Acoustic guitar textures are heard on "Parallels" and "Roseville", and the album closes with the ambient blues of "I Choose You". At 51:08, this album doesn't overstay its welcome, although some listeners might have wanted more of the guitar-synth weirdness found on albums such as 1990's Charming Snakes (which receives my vote as his solo masterpiece). Earth + Sky effortlessly brings Summers into the 21st Century, and his compositions and guitar tones are more relevant than ever. If you are a long-time Summers listener, there is much to enjoy here, and this album is highly recommended.


Album · 1971 · Fusion
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Let's address the elephant in the room right away: Freddie Hubbard's Straight Life album will always live in the shadow of its predecessor, Red Clay. There are those of us who believe this comparison is unfair, despite the two very different albums being recorded only 10 months apart. Yet as ground-breaking as the Red Clay album is, it's Straight Life that remains the far more awe-inspiring session of the two, even with its slightly shorter running time.

Straight Life gives us two long jams with an all-star group, and one classic ballad performed as a trio. As soon as you hear Freddie's trade-offs with Jack DeJohnette that open "Straight Life", you will know you're about to hear something special. The first big solo goes to Joe Henderson (tenor sax): a true 4-minute monster that will erase any doubt on whether he belongs among the all-time greats. Then it's Freddie's turn, before Herbie Hancock (banging away on electric piano), George Benson (guitar), and DeJohnette (drums) are given space to strut their stuff before Hubbard returns to wrap it all up. "Mr. Clean" has Hubbard and Henderson playing the main theme in tandem before and between everyone's solo spaces. This track moves and grooves more deliberately than the previous one, and Benson features more prominently. The album closes with a truly beautiful version of "Here's that Rainy Day". Hubbard and Benson duet before being joined by bassist Ron Carter, a truly memorable finish to a truly classic album (with no lost/missing tracks on subsequent re-issues).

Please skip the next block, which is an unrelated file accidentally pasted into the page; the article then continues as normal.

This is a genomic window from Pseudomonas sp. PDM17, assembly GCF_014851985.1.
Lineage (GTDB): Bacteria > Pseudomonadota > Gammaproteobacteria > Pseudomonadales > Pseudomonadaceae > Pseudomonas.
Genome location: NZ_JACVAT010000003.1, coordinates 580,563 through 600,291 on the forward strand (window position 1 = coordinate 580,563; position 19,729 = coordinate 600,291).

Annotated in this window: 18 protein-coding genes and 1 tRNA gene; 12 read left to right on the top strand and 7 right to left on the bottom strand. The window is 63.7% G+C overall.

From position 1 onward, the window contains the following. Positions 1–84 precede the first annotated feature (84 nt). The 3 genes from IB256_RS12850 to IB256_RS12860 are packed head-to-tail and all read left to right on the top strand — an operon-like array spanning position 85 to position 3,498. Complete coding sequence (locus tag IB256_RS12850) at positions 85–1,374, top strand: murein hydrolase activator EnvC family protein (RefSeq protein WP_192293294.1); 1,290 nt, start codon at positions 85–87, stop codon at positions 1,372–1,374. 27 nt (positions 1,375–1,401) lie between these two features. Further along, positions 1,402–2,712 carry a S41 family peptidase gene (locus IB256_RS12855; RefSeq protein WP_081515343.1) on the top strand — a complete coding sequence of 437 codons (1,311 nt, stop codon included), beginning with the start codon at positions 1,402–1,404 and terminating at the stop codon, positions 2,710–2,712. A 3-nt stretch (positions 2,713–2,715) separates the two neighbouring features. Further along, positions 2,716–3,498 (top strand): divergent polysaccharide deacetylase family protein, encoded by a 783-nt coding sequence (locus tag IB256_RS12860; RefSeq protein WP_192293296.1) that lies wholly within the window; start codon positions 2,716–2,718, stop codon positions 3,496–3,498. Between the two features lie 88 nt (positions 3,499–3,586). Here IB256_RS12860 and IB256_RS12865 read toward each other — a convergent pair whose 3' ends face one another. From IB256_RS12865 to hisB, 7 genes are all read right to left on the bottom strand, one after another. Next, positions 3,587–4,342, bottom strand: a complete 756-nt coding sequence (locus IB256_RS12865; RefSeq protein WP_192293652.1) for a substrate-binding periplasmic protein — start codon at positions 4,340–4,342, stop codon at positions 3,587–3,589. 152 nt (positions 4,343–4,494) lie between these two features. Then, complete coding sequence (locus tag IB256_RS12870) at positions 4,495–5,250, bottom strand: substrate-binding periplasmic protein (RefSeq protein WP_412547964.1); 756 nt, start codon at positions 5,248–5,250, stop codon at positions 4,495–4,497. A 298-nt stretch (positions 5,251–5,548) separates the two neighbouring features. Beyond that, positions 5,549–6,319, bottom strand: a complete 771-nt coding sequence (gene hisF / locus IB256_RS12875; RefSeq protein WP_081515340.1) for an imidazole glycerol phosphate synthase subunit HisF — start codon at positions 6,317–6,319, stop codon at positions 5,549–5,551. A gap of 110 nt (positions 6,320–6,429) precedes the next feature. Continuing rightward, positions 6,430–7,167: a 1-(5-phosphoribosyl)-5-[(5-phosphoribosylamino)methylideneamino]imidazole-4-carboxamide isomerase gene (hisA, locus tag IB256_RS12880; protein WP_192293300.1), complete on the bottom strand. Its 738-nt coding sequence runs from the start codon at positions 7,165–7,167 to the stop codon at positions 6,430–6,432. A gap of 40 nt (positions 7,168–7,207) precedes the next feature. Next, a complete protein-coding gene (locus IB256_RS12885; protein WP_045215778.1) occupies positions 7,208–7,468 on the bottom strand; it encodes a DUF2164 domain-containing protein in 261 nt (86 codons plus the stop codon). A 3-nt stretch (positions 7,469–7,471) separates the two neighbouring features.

So what's not to like? The critical orthodoxy will insist these songs are not compositions, but simply backdrops for soloing (as if that's a bad thing). Occasionally the musical textures (which also include a very busy percussionist, Richie Landrum) can become cluttered, but with all this firepower, why not use it? It was probably strongly suggested to Freddie that he make another Red Clay, but thankfully he didn't, and the jazz world is better for it. Hubbard's future CTI albums would add strings/horns/woodwinds (without Herbie Hancock), and just never be as downright masterful as Straight Life always will be.


Album · 1995 · Post Bop